Tuesday, October 1, 2013

INTERNATIONAL DAY OF OLDER PERSONS - JUST ANOTHER DAY ON THE CALENDAR


Happy Older Persons Day - if you are celebrating. In December 1990 the United Nations General Assembly designated October 1 as International Day of Older Persons. This year 2013 the theme is: "The future we want: what older persons are saying."

So what do older people want? Find out here.

As in past years, this day will probably pass quietly in Malaysia with few people aware of its significance. We celebrate Valentine's Day, Father's Day, Mother's Day, even Teacher's Day with gifts and special dinners, but Older Persons' Day? Never heard of it. Even if we have, who cares?

Sad, isn't it, this apathy towards older people.

Senior citizens in Singapore enjoying a day outing.

Today is supposed to be a day for us to acknowledge the contributions of older people. In countries such as Britain, Australia and Russia, the day is celebrated with a host of fun activities for senior citizens. It's their day and they take centre stage. It is also a day to raise awareness of the issues that affect older people in our society.

Source: Canadian Foundation for 
Healthcare  Improvement
Let me highlight a few of the challenges older people face. They are discriminated against when seeking re-employment. They have limited financial resources to cope with rising inflation and escalating health care costs. They live in cities that lack adequate elder-friendly facilities. The list goes on.

The government and policy-makers in our country, for example, do not give equal priority to the problems that confront older people.

Society as a whole view this demographic as 'unproductive', and therefore not worthy of investing money in. Philanthropists and companies doing CSR prefer to fund organizations looking after the welfare of children and animals. Old people are considered a 'lost' cause, with no ROI value. It explains why  the majority of senior citizens clubs and NGOs have difficulty raising money to fund their programs.

From public transport to housing, from healthcare to financial support, older people struggle to cope with living in a society that pays little attention to their needs.

In the words of UN Secretary-General Ban Ki-Moon,
"By 2050, the number of older persons will be twice the number of children in developed countries, and the number of older persons in developing countries is expected to double. This trend will have profound effects on countries and individuals."


Source: Independent Living Ireland

Our numbers are growing rapidly. Just pause for a moment and think of the ramifications an ageing population will have on society, and the economy. How prepared is the government for this eventuality?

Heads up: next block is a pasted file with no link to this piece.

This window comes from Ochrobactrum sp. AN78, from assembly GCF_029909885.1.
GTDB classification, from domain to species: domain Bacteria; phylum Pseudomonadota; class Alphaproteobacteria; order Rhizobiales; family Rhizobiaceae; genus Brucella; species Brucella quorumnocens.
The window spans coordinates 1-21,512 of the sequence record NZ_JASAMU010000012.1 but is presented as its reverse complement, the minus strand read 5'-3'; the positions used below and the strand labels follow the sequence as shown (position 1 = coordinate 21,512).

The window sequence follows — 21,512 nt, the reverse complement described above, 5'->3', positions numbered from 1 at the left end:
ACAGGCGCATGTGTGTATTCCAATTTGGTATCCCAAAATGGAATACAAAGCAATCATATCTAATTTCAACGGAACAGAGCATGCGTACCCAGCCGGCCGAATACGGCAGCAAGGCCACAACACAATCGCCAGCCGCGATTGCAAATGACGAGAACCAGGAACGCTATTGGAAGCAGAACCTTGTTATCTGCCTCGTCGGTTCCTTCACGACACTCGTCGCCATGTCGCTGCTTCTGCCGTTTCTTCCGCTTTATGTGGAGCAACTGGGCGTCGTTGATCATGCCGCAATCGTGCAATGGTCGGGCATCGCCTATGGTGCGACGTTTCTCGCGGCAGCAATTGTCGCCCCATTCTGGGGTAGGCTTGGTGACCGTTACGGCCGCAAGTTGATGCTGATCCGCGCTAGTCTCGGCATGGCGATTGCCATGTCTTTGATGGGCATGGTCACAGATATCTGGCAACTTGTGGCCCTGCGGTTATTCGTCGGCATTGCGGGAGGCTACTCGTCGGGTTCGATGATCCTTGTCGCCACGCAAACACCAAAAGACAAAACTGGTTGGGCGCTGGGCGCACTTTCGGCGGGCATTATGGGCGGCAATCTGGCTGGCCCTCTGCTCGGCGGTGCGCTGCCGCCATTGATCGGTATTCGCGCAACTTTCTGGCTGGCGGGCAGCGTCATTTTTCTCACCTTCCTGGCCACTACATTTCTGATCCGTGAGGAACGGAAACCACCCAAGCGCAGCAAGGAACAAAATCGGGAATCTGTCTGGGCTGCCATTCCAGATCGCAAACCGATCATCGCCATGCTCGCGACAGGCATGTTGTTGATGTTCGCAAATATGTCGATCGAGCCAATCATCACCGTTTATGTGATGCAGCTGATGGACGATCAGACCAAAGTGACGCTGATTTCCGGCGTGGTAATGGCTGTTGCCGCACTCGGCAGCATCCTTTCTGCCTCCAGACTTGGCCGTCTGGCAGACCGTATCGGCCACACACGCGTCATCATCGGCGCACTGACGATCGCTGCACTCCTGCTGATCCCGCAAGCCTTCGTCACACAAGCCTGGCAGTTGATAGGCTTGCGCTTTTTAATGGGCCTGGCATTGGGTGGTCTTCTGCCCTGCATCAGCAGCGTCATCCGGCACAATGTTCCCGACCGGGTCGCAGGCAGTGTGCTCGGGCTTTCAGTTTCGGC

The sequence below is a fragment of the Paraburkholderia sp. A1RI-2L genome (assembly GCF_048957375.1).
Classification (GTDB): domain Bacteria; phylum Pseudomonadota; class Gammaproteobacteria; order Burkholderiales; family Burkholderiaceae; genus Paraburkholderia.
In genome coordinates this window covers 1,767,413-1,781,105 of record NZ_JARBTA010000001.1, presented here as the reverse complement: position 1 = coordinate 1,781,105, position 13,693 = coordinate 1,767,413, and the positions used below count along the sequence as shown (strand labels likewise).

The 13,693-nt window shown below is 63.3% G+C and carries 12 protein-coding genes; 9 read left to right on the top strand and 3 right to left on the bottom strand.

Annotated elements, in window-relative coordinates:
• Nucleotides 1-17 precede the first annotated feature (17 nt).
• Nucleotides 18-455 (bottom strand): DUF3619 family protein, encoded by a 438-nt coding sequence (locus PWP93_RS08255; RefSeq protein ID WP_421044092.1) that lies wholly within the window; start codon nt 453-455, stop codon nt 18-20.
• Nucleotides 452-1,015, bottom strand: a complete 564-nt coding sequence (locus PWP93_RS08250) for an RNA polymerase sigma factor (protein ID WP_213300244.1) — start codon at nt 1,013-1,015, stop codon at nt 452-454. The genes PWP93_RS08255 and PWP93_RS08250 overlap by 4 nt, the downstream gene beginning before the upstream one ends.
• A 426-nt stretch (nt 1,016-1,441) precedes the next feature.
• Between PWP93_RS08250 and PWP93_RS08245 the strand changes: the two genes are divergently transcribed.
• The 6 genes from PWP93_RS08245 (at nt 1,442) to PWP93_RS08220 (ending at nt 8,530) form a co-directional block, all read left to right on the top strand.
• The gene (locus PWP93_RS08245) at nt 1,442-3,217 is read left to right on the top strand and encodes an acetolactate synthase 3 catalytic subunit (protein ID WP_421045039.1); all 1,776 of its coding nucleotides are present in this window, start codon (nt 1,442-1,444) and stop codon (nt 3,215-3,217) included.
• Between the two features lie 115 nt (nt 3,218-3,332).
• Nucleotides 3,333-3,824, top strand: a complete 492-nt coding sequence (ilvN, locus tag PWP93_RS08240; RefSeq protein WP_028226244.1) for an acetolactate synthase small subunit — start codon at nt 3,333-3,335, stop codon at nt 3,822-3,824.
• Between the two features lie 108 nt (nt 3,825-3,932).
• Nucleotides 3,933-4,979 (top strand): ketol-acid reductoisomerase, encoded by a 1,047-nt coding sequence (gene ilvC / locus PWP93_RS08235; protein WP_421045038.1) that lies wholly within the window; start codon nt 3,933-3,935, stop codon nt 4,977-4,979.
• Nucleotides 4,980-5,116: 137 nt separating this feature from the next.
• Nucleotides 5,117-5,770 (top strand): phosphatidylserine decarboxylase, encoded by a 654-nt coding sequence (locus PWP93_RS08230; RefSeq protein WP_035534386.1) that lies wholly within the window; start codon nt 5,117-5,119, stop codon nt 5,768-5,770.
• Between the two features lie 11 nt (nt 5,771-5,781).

I have posted this video a couple of times over the past two years. It deserves to be shared here yet again, and again till the message sinks in, till the urgency of the situation is felt by one and all. Ageing affects everyone of us. We all get there one day.



Robots that help the elderly with their chores
will soon be a common sight in Japan.
Japan and Singapore are already experiencing some of the effects. The Singapore government has spent millions on promoting active ageing and raising the fertility rate. Japan is coming up with innovative technology to help the elderly cope with activities of daily living.

Before we know it, the year 2021 will be upon us here in Malaysia. According to our National Statistics Department, that is when Malaysia will join the ranks of ageing countries. By then senior citizens (65 years and above) will make up 11.4% of the population, or 4.4 million people. That is three million more than in 2010! At this accelerated pace, and if the fertility rate doesn't go up in tandem, we will face the harsh reality of a shrinking working population having to support an ever growing older population.

Conferences and seminars on population ageing issues are held in Malaysia from time to time. But as long as proposals are put forward but not implemented, these events bring little long term benefits for the older population.
Check out the link to see what topics (and issues) will be covered. Registration is still open.

My apologies, folks, for painting such a gloomy picture, especially on this Day of Older Persons. The future doesn't have to be this bleak for us, if we can help it, if the government can help it.

Let's close on a more positive note with this video from HelpAge.



2 comments:

Robyn Lee said...

A thoughtful post and very true. As one in the 65+ age bracket, I have only just given up working. Basically I was forced to as they kept asking more and more of me until I left. Actually, even though I don't have the luxuries I was used to, I don't regret it. I'm concentrating on my writing more now that I have the time to do so.

el-f said...

It's really disappointing that there is no mention of the significance of this day in the print media. I have checked the English dailies. No wonder most people here are not aware that such a day exists.